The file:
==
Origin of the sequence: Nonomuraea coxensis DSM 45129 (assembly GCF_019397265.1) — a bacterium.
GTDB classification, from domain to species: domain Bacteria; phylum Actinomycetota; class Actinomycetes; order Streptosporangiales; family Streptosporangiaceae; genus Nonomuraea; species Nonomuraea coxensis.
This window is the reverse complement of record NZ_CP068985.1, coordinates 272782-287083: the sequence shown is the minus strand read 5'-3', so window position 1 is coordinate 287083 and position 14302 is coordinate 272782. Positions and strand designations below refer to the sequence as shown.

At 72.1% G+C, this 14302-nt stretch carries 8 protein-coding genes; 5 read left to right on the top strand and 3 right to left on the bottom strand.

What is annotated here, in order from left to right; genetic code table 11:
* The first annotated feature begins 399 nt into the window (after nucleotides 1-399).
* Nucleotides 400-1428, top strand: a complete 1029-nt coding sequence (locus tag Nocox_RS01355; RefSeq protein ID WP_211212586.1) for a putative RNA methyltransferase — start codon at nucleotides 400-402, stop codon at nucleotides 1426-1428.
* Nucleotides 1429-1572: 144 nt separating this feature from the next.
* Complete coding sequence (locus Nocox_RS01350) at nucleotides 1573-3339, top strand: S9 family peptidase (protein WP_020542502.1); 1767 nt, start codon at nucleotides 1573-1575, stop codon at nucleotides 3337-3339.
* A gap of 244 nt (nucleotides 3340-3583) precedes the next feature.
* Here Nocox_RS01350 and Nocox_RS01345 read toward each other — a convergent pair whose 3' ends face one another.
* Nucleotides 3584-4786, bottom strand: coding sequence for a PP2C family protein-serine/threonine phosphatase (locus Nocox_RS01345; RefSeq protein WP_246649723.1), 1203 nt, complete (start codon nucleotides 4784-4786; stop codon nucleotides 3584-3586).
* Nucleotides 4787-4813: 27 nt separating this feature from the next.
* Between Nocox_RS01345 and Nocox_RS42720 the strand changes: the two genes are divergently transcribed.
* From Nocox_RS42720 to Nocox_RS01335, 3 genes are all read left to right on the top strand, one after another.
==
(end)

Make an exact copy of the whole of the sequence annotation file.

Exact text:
Origin of the sequence: Nonomuraea coxensis DSM 45129 (assembly GCF_019397265.1) — a bacterium.
GTDB classification, from domain to species: domain Bacteria; phylum Actinomycetota; class Actinomycetes; order Streptosporangiales; family Streptosporangiaceae; genus Nonomuraea; species Nonomuraea coxensis.
This window is the reverse complement of record NZ_CP068985.1, coordinates 272782-287083: the sequence shown is the minus strand read 5'-3', so window position 1 is coordinate 287083 and position 14302 is coordinate 272782. Positions and strand designations below refer to the sequence as shown.

At 72.1% G+C, this 14302-nt stretch carries 8 protein-coding genes; 5 read left to right on the top strand and 3 right to left on the bottom strand.

What is annotated here, in order from left to right; genetic code table 11:
* The first annotated feature begins 399 nt into the window (after nucleotides 1-399).
* Nucleotides 400-1428, top strand: a complete 1029-nt coding sequence (locus tag Nocox_RS01355; RefSeq protein ID WP_211212586.1) for a putative RNA methyltransferase — start codon at nucleotides 400-402, stop codon at nucleotides 1426-1428.
* Nucleotides 1429-1572: 144 nt separating this feature from the next.
* Complete coding sequence (locus Nocox_RS01350) at nucleotides 1573-3339, top strand: S9 family peptidase (protein WP_020542502.1); 1767 nt, start codon at nucleotides 1573-1575, stop codon at nucleotides 3337-3339.
* A gap of 244 nt (nucleotides 3340-3583) precedes the next feature.
* Here Nocox_RS01350 and Nocox_RS01345 read toward each other — a convergent pair whose 3' ends face one another.
* Nucleotides 3584-4786, bottom strand: coding sequence for a PP2C family protein-serine/threonine phosphatase (locus Nocox_RS01345; RefSeq protein WP_246649723.1), 1203 nt, complete (start codon nucleotides 4784-4786; stop codon nucleotides 3584-3586).
* Nucleotides 4787-4813: 27 nt separating this feature from the next.
* Between Nocox_RS01345 and Nocox_RS42720 the strand changes: the two genes are divergently transcribed.
* From Nocox_RS42720 to Nocox_RS01335, 3 genes are all read left to right on the top strand, one after another.